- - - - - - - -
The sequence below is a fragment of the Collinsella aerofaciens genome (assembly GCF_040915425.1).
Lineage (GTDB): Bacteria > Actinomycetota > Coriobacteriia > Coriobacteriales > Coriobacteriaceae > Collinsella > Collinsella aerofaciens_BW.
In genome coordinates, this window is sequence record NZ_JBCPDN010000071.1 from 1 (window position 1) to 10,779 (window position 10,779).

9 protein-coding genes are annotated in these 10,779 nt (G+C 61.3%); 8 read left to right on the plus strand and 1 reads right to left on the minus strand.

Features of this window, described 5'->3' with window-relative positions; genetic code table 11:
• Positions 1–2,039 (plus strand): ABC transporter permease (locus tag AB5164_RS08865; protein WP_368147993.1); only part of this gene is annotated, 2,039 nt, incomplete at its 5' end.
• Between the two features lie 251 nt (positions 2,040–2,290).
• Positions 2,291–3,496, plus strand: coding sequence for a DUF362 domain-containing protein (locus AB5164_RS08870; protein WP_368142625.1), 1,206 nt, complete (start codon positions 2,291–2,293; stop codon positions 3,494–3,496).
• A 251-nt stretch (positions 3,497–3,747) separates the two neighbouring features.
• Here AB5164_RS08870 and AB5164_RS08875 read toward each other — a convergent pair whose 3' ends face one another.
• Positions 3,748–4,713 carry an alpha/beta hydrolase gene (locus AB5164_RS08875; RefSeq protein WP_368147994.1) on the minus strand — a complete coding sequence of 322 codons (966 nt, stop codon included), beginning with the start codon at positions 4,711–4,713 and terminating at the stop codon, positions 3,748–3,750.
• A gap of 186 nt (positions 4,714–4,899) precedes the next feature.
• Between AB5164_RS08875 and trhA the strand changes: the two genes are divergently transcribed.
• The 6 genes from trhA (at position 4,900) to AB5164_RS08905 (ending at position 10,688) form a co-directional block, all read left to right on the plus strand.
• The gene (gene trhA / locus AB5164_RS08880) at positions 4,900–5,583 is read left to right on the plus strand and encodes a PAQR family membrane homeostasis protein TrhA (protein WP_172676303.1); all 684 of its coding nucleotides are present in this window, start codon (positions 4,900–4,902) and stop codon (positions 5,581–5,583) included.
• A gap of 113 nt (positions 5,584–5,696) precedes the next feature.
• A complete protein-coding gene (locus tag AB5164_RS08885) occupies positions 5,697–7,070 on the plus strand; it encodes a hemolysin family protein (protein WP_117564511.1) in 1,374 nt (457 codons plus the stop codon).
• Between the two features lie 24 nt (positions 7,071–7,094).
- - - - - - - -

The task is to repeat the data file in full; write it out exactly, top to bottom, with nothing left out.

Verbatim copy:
The sequence below is a fragment of the Collinsella aerofaciens genome (assembly GCF_040915425.1).
Lineage (GTDB): Bacteria > Actinomycetota > Coriobacteriia > Coriobacteriales > Coriobacteriaceae > Collinsella > Collinsella aerofaciens_BW.
In genome coordinates, this window is sequence record NZ_JBCPDN010000071.1 from 1 (window position 1) to 10,779 (window position 10,779).

9 protein-coding genes are annotated in these 10,779 nt (G+C 61.3%); 8 read left to right on the plus strand and 1 reads right to left on the minus strand.

Features of this window, described 5'->3' with window-relative positions; genetic code table 11:
• Positions 1–2,039 (plus strand): ABC transporter permease (locus tag AB5164_RS08865; protein WP_368147993.1); only part of this gene is annotated, 2,039 nt, incomplete at its 5' end.
• Between the two features lie 251 nt (positions 2,040–2,290).
• Positions 2,291–3,496, plus strand: coding sequence for a DUF362 domain-containing protein (locus AB5164_RS08870; protein WP_368142625.1), 1,206 nt, complete (start codon positions 2,291–2,293; stop codon positions 3,494–3,496).
• A 251-nt stretch (positions 3,497–3,747) separates the two neighbouring features.
• Here AB5164_RS08870 and AB5164_RS08875 read toward each other — a convergent pair whose 3' ends face one another.
• Positions 3,748–4,713 carry an alpha/beta hydrolase gene (locus AB5164_RS08875; RefSeq protein WP_368147994.1) on the minus strand — a complete coding sequence of 322 codons (966 nt, stop codon included), beginning with the start codon at positions 4,711–4,713 and terminating at the stop codon, positions 3,748–3,750.
• A gap of 186 nt (positions 4,714–4,899) precedes the next feature.
• Between AB5164_RS08875 and trhA the strand changes: the two genes are divergently transcribed.
• The 6 genes from trhA (at position 4,900) to AB5164_RS08905 (ending at position 10,688) form a co-directional block, all read left to right on the plus strand.
• The gene (gene trhA / locus AB5164_RS08880) at positions 4,900–5,583 is read left to right on the plus strand and encodes a PAQR family membrane homeostasis protein TrhA (protein WP_172676303.1); all 684 of its coding nucleotides are present in this window, start codon (positions 4,900–4,902) and stop codon (positions 5,581–5,583) included.
• A gap of 113 nt (positions 5,584–5,696) precedes the next feature.
• A complete protein-coding gene (locus tag AB5164_RS08885) occupies positions 5,697–7,070 on the plus strand; it encodes a hemolysin family protein (protein WP_117564511.1) in 1,374 nt (457 codons plus the stop codon).
• Between the two features lie 24 nt (positions 7,071–7,094).